Bob: Did you spend a year writing this? Did you—
Bob: —each day, take a passage, pray through it?
Bob: How did you do it?
Nancy: I mean, I probably spent nine months. I mean, honestly, it came with a lot of tears; because I was—
Ann: It’s like birthing a baby.
Bob: That’s what I was going to say: nine months is the appropriate time to write a book on praying for your kids.
Nancy: And I did this, because I needed it. I mean, you might read those prayers and think they are really helpful for your kids, and I really hope they are. [Laughter] But I’ve got to tell you—you know, as I wrote—each one was for our child.
You know, I won’t go deeply into it, but I just have to say to you—I remember, maybe, a year after this book came out—you remember I told you about how one thing I saw was, over and over again, that the prayer would be that God would give my child a love for His Word. Can I just admit that a lot of these prayers that were all prayed, first of all, for my own child—a lot of times, I didn’t have the faith to believe that God would answer them? [Emotion in voice] I’d like to say I did; I should know by now, but they just seemed too big. Some of them just seemed too big.
I’ll never forget, about a year-and-a-half after this book came out, my son came down. He works for my husband; he works in our house every day. He handed me a piece of paper on which he had printed the text of Philippians 1. He said, “Hey, Mom, would you help me memorize Philippians 1? We’re memorizing it together in the Bible study that I’m in.” I just had to step into the pantry and kind of gather myself. [Laughter]
Bob: You’re getting a little choked up now, even thinking about it.
Nancy: Oh, my goodness! I just thought about all those prayers like that that I had written that I, honestly, didn’t have the faith to believe that God would answer.
Nancy: Yes; and then, that day, those things came together for me; that sense of: “Here, God has done this!” You know what?—I’ve just got to tell you—that wasn’t about the example of his mom and dad or our input. This is something God did! He did it in His timing through the people that He intended. It wasn’t anything I manipulated. I couldn’t manipulate to make that happen!
Nancy: God had to do that! But I do believe, for some reason, God works through our prayers.
Nancy: I can’t explain that. It wouldn’t be the way I would do it, but that’s the way God has chosen to do it. It’s one of many prayers in there that I am seeing answered.
Dave: I would say, just hearing that story, for a listener out there right now, just going, “I’ve given up.”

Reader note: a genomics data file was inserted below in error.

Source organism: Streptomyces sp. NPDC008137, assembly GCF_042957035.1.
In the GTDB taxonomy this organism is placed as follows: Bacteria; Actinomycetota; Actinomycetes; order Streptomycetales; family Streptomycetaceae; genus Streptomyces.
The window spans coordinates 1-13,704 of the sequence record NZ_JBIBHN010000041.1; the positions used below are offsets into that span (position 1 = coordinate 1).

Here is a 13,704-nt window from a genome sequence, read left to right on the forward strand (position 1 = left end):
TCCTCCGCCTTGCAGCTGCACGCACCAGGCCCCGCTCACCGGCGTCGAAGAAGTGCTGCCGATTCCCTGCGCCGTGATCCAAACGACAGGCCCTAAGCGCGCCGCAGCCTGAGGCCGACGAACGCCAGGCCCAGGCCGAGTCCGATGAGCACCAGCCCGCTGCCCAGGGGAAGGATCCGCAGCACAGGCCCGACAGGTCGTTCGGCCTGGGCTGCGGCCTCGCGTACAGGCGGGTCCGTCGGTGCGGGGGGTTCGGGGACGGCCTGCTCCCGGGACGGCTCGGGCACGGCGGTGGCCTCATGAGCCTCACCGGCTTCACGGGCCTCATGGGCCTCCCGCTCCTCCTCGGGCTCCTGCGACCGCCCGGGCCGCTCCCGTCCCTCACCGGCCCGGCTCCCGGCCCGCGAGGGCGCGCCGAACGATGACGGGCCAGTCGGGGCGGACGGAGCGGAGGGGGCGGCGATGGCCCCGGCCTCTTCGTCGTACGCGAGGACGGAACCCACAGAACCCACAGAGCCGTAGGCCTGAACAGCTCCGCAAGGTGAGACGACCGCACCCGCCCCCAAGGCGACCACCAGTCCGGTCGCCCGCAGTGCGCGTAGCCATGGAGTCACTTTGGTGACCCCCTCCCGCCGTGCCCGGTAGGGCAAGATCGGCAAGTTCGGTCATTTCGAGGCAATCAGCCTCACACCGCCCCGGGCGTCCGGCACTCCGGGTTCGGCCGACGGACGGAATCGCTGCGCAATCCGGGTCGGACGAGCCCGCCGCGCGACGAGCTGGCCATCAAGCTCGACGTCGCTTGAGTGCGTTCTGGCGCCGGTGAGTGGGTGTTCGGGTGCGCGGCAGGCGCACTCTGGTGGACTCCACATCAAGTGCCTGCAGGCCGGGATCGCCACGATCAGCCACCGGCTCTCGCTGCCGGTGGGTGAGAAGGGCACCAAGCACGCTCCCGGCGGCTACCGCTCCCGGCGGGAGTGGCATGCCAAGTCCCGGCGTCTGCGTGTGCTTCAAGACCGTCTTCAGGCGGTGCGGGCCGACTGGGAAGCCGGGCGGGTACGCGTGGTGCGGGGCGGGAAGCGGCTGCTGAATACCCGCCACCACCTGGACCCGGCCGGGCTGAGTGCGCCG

Dave: Don’t give up! You’ve probably felt that; we’ve all felt that as parents. It’s like, “Keep asking. Keep going to your knees. Keep believing.” You don’t know when, or how, or what—you don’t have any idea—but you know the God who can do it, and you just keep asking.
Ann: A few weeks ago, I found this box that I had forgotten about. It was a box where I would take strips of paper, and I’d write my prayer requests down, and I throw them in this little—it was like this little—wooden box. I came across it, and it had all these prayers. I realized, like, “Oh, I forgot.” My kids knew about the box, and they would put prayer requests in, too, because they saw that I was praying.
I pulled them out, and I wept of how many of those prayers have been answered over the years that, at the time, I really didn’t have the faith to believe either, that God would answer them. Yet, there were so many that I saw God’s faithfulness, not only to us, but to our kids. He’s faithful! And it’s what we talked about earlier: God hears our prayers.
Bob: I remember reading an essay, years ago—something C.S. Lewis had written—he was asking the question: “If God is all-knowing and all-loving, why pray? If He’s going to do what He’s going to do, why pray?” Lewis’s answer was, “Why breathe?” He said, “If God wants air in your lungs, why do you breathe?” He said, “You breathe because you were designed to breathe. You breathe because that’s what humans do. It’s a part of God’s design that you breathe. Why pray?—it’s because you were designed to pray.” It’s what children of God do: they pray.
Trying to figure out how or why it all works together—that will just cause you to sit over in the corner and, maybe, go crazy over time—right? But you pray because it’s what you do. It’s what you were made to do. I think to have a guide like this—that walks you, day by day, through; and helps prompt you to pray; and helps you think, biblically, about what you’re going to pray—I think that just helps you be the person God’s created you to be.
Nancy, thanks for taking time to help us think about how we can teach our kids to pray and how we can do a better job of praying for them.
Nancy: My joy to do that.
Bob: We have got copies of both of these books, What Every Child Needs to Know About Prayer and Praying Through the Bible for Your Kids, both by Nancy Guthrie. You can go to our FamilyLife Today Resource Center to order from us online. Our website is FamilyLifeToday.com, or call to order: 1-800-FL-TODAY. Again, the website is FamilyLifeToday.com. Our number to call is 1-800-358-6329; 1-800-“F” as in family, “L” as in life, and then the word, “TODAY.”